How to Transition from Introvert to Extrovert

The human race is diverse and every personality is unique, which is why it is difficult to divide the population into two distinct groups. Nonetheless, ‘introvert’ and ‘extrovert’ are two stereotypes used to define the basic nature of people. I believe many of us have qualities from each category, but we do lean more towards one of them. There is nothing bad about being an introvert or extrovert; both personalities have their perks and drawbacks. In fact, our genetics and neuroscience have a huge impact on the way we express ourselves and react around people. At the end of the day, nobody is perfect or superior to another.

Many of us, who consider ourselves an introvert, wish to be more extroverted. The misconception is that all extroverts excel at socializing and public speaking. Extroverts are viewed as an epitome of confidence and people skills, which is not entirely true. There is no denying that extroverts do excel in certain situations, especially where you have to depend on others and collaborate. The need to be more extroverted might emerge from the requirements of a job, familial expectations, peer pressure, or self-conflict.

It is important to be yourself and not push yourself to do something that makes you uncomfortable. However, if you are determined to transition to an extrovert for the right reasons, the following techniques shall help you out:

Do not confuse Introvert with ‘Shy’ or ‘Socially Awkward’

Introverts are people who prefer solitude and individuality. Crowds, small talk, bright lights, and loudness drain their energy fast. In contrast, they love to be around close friends and engage in deep conversations. Introverts are not loners; they just favor peace and quiet. Being shy or socially awkward is not the same thing. If you have trouble talking to others or feel lost around people, the underlying issue is low self-esteem. Identify your insecurity and work on getting rid of it.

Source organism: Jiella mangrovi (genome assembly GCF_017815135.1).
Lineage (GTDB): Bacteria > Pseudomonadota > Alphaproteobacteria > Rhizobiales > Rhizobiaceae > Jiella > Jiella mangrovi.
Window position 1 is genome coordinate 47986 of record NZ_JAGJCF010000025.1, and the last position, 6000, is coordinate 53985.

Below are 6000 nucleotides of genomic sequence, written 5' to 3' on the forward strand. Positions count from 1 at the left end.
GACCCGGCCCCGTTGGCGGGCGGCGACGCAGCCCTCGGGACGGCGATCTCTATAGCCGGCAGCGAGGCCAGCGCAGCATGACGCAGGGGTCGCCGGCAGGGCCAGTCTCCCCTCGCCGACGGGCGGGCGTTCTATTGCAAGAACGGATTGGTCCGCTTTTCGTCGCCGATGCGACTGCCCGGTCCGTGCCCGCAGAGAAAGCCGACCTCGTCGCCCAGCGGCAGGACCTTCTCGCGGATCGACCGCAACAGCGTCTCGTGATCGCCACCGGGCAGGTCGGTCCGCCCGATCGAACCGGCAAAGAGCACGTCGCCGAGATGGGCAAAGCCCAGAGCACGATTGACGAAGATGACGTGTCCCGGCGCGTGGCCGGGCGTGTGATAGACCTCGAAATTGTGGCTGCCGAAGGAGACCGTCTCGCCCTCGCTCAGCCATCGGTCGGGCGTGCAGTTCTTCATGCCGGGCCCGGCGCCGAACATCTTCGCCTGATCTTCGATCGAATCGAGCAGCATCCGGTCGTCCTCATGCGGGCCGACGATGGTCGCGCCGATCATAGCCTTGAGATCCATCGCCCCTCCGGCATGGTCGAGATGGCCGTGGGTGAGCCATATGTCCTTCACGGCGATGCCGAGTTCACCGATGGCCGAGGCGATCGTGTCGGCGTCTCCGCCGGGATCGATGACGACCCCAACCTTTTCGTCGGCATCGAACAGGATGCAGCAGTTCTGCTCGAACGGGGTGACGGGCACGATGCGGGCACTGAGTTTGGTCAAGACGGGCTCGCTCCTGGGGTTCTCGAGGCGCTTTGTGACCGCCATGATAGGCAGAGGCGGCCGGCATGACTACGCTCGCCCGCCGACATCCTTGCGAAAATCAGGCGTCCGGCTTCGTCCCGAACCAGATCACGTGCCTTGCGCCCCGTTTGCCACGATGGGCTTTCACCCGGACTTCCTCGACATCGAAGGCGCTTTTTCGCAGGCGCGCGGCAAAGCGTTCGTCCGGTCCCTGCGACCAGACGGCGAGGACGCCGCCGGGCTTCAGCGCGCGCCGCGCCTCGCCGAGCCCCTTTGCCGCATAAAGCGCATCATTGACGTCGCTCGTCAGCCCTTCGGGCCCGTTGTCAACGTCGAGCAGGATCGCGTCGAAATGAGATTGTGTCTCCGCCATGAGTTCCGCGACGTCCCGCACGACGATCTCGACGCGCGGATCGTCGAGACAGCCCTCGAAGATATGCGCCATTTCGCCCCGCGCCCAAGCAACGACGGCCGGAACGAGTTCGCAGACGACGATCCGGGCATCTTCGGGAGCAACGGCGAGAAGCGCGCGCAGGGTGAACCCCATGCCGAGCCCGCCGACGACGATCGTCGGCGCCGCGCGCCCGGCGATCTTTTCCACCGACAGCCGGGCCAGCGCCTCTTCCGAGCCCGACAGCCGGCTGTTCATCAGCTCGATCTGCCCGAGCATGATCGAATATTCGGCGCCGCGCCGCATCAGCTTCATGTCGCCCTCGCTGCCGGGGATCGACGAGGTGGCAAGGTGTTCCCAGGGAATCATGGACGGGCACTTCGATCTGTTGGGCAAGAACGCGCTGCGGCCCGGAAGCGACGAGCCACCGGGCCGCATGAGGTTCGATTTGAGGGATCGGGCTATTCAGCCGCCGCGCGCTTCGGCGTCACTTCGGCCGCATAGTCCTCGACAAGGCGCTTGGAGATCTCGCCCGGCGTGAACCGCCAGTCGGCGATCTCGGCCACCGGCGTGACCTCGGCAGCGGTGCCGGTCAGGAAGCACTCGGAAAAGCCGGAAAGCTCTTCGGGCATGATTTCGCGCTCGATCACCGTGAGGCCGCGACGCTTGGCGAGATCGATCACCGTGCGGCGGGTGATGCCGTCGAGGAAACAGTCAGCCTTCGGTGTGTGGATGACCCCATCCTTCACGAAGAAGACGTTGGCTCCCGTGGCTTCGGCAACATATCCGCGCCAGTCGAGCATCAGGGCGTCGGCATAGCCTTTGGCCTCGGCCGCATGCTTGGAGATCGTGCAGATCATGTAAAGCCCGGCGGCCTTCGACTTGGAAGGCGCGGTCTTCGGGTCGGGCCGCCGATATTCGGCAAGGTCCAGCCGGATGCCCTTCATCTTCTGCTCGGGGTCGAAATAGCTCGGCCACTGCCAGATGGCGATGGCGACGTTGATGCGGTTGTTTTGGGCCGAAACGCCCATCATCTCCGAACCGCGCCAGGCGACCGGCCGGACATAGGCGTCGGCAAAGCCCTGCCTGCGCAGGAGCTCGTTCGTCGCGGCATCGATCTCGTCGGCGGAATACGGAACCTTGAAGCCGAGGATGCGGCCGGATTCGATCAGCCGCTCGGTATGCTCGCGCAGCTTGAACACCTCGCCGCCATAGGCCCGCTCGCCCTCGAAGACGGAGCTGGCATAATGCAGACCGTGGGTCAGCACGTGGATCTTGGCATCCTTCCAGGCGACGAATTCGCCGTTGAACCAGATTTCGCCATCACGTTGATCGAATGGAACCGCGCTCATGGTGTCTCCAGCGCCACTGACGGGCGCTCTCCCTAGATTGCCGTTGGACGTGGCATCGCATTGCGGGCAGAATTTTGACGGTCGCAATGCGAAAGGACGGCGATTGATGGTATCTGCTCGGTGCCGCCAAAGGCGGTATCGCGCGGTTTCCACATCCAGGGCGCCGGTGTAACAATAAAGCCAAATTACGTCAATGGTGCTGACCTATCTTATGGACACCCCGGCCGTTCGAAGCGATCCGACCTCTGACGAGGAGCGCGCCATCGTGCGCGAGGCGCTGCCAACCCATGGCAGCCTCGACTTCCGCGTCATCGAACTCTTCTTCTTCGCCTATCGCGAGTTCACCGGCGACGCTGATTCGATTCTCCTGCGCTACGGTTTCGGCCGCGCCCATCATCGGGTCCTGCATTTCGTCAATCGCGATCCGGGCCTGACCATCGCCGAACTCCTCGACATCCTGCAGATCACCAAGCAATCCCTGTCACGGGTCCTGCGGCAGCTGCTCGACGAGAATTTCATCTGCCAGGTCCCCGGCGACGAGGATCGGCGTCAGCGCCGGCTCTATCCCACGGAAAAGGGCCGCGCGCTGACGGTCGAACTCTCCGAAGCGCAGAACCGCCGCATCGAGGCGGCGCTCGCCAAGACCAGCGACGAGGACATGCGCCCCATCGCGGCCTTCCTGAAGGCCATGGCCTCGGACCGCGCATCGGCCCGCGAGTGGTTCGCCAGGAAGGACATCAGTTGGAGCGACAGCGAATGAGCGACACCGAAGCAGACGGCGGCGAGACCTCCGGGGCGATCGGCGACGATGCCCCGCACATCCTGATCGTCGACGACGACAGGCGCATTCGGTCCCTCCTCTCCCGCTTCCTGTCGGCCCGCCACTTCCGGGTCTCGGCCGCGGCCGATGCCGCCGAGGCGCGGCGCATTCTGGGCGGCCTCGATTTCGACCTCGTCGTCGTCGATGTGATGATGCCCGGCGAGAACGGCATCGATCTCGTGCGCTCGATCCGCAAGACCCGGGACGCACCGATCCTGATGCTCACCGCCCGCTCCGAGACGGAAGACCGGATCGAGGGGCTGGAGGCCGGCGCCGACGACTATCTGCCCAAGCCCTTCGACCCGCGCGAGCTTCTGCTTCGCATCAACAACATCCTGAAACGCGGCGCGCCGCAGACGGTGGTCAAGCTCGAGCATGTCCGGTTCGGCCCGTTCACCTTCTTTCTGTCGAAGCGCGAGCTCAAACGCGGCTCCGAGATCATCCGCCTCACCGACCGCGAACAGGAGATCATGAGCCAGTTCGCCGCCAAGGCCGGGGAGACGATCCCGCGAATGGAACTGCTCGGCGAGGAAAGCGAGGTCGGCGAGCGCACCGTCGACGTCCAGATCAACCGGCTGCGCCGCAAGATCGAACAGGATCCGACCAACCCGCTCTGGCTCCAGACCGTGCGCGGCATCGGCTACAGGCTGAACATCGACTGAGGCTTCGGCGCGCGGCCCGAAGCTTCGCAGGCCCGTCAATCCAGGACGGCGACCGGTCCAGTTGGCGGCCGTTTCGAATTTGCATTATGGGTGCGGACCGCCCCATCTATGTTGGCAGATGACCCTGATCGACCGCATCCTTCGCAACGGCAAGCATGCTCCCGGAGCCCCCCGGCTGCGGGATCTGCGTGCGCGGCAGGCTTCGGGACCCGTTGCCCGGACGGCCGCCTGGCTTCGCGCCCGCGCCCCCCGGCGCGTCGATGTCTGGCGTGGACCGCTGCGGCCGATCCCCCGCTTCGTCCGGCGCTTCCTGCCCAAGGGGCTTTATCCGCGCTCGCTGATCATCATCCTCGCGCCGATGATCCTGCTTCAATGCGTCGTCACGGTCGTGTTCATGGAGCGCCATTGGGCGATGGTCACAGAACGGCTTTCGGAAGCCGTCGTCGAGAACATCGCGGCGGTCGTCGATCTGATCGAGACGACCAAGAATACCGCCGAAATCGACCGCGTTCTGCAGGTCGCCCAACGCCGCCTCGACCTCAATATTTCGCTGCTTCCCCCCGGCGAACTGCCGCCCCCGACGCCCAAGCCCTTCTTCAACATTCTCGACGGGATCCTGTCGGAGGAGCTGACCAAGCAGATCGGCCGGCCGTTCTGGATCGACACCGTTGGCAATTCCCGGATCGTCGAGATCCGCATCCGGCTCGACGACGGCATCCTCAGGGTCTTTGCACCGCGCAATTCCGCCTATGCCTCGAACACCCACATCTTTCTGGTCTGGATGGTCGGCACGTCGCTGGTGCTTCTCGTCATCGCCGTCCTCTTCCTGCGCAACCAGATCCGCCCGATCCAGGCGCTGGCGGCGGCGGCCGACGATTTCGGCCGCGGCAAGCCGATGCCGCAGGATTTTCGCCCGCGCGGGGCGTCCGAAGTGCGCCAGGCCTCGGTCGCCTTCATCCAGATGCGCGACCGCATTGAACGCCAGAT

Acknowledge the Positive Traits of an Extrovert

Many introverts see extroverts as noisy and wild party animals. If you are hoping to shift towards an extroverted personality, you need to dig deeper. Extroverts are happiest when people and buzz surround them, but that does not imply that they cannot survive on their own. They might not be the best speakers, but they are not afraid of approaching others. Extroverts are not attention seekers, but being in the spotlight does not cause them discomfort. Extroverted individuals easily get along with most people because they embrace the concept of sharing; they freely share responsibilities, opinions/thoughts, advice, and even food.

Think out Loud or Improvise

Most introverts know all the right things to say, but their comments or comebacks stay in their head. You just need to build up the courage to voice your thoughts, so people can hear them. Let others gain exposure to your intellect and wit; this could be a start to new friendships or fandom. If you lack ideas or opinions, you may simply improvise. Many actors and performers are introverts, but they easily transform into their character on screen. Precisely, you have to draft a script in your mind and then act it out. Taking part in debates, theatre, or a music choir can help you get there.

Be More Daring/Take Chances

In order to come across as an extrovert, you will have to put yourself out there. Introverts are adhered to elaborate planning and exercising caution. Learn to live in the moment and be spontaneous. If you want to ask someone out, just go for it rather than waiting for the right time and place, or putting together the optimum speech and attire. Taking chances without worrying about the consequences is part of the experience.

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